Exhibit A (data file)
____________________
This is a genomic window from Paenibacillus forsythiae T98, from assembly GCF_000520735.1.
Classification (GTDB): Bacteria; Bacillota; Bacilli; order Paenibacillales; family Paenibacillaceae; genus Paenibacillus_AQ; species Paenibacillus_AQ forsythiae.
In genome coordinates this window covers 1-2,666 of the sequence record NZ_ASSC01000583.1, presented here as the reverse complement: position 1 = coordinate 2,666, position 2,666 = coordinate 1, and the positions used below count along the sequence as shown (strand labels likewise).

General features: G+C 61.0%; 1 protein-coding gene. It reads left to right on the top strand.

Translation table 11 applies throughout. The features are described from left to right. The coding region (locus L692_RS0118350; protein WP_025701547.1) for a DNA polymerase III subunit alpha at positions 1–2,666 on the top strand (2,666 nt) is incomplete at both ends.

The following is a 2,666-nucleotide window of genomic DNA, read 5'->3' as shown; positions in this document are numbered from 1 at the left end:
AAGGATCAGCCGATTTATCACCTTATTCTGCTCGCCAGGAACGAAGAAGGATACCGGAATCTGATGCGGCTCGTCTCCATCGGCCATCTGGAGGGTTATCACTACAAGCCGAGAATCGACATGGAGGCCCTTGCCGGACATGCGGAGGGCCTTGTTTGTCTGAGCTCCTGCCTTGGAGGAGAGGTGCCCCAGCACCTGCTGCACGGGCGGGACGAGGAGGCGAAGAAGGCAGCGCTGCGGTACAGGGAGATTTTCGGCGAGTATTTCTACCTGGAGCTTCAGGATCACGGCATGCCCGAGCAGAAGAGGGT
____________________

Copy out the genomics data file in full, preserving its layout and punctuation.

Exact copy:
This is a genomic window from Paenibacillus forsythiae T98, from assembly GCF_000520735.1.
Classification (GTDB): Bacteria; Bacillota; Bacilli; order Paenibacillales; family Paenibacillaceae; genus Paenibacillus_AQ; species Paenibacillus_AQ forsythiae.
In genome coordinates this window covers 1-2,666 of the sequence record NZ_ASSC01000583.1, presented here as the reverse complement: position 1 = coordinate 2,666, position 2,666 = coordinate 1, and the positions used below count along the sequence as shown (strand labels likewise).

General features: G+C 61.0%; 1 protein-coding gene. It reads left to right on the top strand.

Translation table 11 applies throughout. The features are described from left to right. The coding region (locus L692_RS0118350; protein WP_025701547.1) for a DNA polymerase III subunit alpha at positions 1–2,666 on the top strand (2,666 nt) is incomplete at both ends.

The following is a 2,666-nucleotide window of genomic DNA, read 5'->3' as shown; positions in this document are numbered from 1 at the left end:
AAGGATCAGCCGATTTATCACCTTATTCTGCTCGCCAGGAACGAAGAAGGATACCGGAATCTGATGCGGCTCGTCTCCATCGGCCATCTGGAGGGTTATCACTACAAGCCGAGAATCGACATGGAGGCCCTTGCCGGACATGCGGAGGGCCTTGTTTGTCTGAGCTCCTGCCTTGGAGGAGAGGTGCCCCAGCACCTGCTGCACGGGCGGGACGAGGAGGCGAAGAAGGCAGCGCTGCGGTACAGGGAGATTTTCGGCGAGTATTTCTACCTGGAGCTTCAGGATCACGGCATGCCCGAGCAGAAGAGGGT